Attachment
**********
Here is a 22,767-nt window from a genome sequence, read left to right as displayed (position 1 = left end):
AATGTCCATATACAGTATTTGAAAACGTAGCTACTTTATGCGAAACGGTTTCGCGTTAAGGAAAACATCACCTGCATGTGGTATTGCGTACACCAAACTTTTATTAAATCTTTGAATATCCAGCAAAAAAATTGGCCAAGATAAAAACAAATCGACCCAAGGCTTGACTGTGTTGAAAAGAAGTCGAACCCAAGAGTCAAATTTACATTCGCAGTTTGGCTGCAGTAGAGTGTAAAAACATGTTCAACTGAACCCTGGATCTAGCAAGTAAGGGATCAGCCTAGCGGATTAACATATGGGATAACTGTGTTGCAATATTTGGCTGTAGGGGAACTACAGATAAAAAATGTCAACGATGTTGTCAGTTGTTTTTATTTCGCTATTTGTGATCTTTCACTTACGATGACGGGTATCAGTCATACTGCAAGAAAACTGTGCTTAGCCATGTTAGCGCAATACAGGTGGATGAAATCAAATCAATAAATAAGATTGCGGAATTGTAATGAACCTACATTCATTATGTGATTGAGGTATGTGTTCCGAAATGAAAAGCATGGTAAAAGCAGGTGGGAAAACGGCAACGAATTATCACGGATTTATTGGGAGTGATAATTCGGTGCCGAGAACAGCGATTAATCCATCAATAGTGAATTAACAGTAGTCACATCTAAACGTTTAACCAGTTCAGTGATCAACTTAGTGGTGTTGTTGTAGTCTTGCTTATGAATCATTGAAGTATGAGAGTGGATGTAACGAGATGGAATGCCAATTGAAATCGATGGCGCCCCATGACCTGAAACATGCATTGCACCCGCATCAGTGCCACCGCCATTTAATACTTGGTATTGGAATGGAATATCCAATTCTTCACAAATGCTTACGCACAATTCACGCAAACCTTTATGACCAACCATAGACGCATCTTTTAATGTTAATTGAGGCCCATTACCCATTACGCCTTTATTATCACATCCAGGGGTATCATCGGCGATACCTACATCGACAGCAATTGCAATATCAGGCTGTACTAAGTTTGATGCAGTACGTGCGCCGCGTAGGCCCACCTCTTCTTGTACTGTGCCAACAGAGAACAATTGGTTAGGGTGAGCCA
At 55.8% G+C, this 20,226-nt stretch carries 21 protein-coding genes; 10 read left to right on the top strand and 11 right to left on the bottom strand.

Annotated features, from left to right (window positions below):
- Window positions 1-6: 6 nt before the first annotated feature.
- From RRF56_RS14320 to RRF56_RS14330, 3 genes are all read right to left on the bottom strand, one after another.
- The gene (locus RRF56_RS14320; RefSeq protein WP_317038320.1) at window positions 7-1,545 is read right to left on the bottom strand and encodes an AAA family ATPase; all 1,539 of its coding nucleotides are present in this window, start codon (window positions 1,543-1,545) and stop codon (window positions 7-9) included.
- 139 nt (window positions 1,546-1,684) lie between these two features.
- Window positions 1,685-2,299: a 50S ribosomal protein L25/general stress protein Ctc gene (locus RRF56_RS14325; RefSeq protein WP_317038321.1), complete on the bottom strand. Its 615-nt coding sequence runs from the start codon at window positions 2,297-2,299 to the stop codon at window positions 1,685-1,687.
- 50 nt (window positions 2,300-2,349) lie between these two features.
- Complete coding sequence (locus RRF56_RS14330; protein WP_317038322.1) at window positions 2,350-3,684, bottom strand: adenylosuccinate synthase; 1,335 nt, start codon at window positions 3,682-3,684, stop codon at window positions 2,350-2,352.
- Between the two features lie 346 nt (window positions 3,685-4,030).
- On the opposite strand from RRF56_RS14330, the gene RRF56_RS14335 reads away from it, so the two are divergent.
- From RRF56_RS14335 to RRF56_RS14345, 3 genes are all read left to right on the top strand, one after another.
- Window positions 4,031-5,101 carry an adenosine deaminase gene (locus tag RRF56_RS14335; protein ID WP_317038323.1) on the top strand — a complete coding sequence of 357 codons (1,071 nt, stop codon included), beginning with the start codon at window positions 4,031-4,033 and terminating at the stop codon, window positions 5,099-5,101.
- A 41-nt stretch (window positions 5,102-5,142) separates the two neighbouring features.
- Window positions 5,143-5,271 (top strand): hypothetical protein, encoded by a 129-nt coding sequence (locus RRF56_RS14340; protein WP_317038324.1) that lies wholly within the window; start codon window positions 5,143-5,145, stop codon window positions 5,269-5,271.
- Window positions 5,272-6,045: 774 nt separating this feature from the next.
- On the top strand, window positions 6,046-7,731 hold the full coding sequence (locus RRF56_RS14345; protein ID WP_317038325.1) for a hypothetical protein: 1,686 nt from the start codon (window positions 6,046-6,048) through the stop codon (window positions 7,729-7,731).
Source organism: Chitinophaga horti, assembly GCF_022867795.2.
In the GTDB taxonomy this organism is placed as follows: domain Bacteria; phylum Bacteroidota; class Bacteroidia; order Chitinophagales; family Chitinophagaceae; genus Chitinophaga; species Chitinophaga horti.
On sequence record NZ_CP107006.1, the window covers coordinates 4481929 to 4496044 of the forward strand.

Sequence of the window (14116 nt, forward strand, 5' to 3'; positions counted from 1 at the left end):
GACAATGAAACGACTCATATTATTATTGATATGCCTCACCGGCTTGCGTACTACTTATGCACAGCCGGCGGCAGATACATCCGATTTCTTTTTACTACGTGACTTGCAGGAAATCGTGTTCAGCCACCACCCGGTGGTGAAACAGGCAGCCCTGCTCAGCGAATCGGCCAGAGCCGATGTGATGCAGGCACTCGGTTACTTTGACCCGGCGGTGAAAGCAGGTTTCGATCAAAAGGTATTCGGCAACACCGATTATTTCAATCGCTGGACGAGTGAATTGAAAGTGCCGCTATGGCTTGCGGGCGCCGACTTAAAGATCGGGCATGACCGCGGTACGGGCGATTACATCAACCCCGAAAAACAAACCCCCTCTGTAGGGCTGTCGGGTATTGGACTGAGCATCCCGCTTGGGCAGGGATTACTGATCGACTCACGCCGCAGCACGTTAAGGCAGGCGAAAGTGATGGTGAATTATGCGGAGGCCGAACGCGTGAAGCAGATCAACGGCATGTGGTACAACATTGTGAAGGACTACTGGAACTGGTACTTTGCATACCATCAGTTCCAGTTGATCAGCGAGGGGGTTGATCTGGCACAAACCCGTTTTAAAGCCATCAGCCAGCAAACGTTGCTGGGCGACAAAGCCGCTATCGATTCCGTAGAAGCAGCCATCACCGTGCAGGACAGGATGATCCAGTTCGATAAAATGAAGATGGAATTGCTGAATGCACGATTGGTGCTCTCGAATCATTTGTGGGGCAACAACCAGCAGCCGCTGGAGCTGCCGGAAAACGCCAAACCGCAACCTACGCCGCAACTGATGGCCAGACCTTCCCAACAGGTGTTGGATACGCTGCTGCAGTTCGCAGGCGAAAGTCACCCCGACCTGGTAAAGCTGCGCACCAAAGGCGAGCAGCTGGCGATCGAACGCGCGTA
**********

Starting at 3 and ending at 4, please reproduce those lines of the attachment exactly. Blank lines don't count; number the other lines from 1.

At 55.8% G+C, this 20,226-nt stretch carries 21 protein-coding genes; 10 read left to right on the top strand and 11 right to left on the bottom strand.

Annotated features, from left to right (window positions below):